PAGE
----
Neuroatypical Kids, Single Parenting

Why We Judge

I’ve been thinking lately about judgment.  What it is, how often we do it, WHY we do it to others, and how it makes us feel when others judge us.  The sad fact is, as a parent to a child with special needs, and in particular a neuro-diverse child where the disability is on the inside and not apparent from the outside, I have experienced more than my fair share of judgment.

According to the great God Google, judgment is defined as “the ability to make considered decisions or come to sensible conclusions”.  I find this rather ironic, since more often than not, the conclusions made about single parents, and particularly single parents of children with ANY type of exceptionality contain neither consideration or common sense. 

Judgment is not necessarily a bad thing.  Let’s face it, we make 1000 judgments a day just to stay alive and maintain a peaceful existence. We judge if we have enough time to make the light safely before it turns red, we judge what food is safe to eat in our refrigerator and what could have spoiled and therefore give us food poisoning, we judge if it is safe to go outside during a thunderstorm, and we judge if it is the right time  to ask our boss for that raise based on her mood that day.

Thousands of judgments. Every day.

These types of judgments are necessary for survival and the propagation of the human race, after all, 50,000 years ago, our prehistoric ancestors made the judgment:

SABRE-TOOTH TIGERS=BAD

RUNNING AWAY=GOOD

……..thus ensuring our existence today. Judgment is necessary for us to navigate the world we’re in and reduce stress.  Hopefully judgments allow us to relate to each other and foster healthy relationships with like minded people.

Yet, the judgment on my mind is that other kind of judgment.  The malicious kind.  The kind where someone decides that they know better than you, despite knowing nothing about your circumstances, your history, or your challenges.  The type that makes you question yourself and your actions.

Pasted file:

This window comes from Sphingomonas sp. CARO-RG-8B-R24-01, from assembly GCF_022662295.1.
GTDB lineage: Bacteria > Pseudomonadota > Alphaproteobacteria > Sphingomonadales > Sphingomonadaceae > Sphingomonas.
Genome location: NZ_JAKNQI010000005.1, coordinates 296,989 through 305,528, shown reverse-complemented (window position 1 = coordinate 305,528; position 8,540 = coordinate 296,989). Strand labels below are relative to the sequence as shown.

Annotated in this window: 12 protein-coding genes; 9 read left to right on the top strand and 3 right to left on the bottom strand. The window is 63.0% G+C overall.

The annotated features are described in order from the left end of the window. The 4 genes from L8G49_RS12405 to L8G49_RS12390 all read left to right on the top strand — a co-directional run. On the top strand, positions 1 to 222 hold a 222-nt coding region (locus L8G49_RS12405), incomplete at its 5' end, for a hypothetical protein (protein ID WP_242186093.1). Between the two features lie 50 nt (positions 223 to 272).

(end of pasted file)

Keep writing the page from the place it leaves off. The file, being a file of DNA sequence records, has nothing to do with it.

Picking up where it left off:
You all know what I mean, because every one of you reading this has been the victim of this kind of judgment.

I remember when my daughter was three.  She was very musically inclined, so I enrolled her in a musical exploration class in town.  The class was wonderful, mothers and fathers, sitting in a group with their toddlers, singing songs, pantomiming, marching, playing with numerous toys and instruments that had been strewn about.

The instructor was also lovely, and made a point of asking parents not to interfere or “tell” our children what to do, but to simply model the songs and dances required and allow them to explore and determine what they wanted to do.

During one exercise the toddlers were expected to sit on our laps as we sat in a circle singing a song.  For one particular part of the song, we were required to help the children jump up and down in front of us.

The instructor asked for my daughter to demonstrate.  Now, I have always known my daughter had excessive energy, even from birth, she now has an official diagnosis of ADHD, anxiety, plus the possibility of giftedness with, I suspect, some sensory processing issues.  Needless to say, she was a handful, and I was doing the best I could to navigate and guide her behavior to the very best of my ability.

So, when the instructor in this small musical gathering asked for my child to demonstrate the song and sit on her lap, I was nervous, but I did my best to follow her instructions about not getting too controlling.

Well, my daughter jumped alright, even when she wasn’t supposed to.  I watched as this poor woman did her best to control my kamikaze munchkin as she pistoned up and down on her legs, alternating between crazy bursts of height and then collapsing and giggling like a rag doll in her arms.  I didn’t know whether to take my daughter from her arms or not; I was of course embarrassed (and slightly bemused) by her behavior. I was a spectator, frozen, wincing at my daughter’s antics, and not knowing what the teacher wanted me to do.  So, I watched, mortified, until the song was done.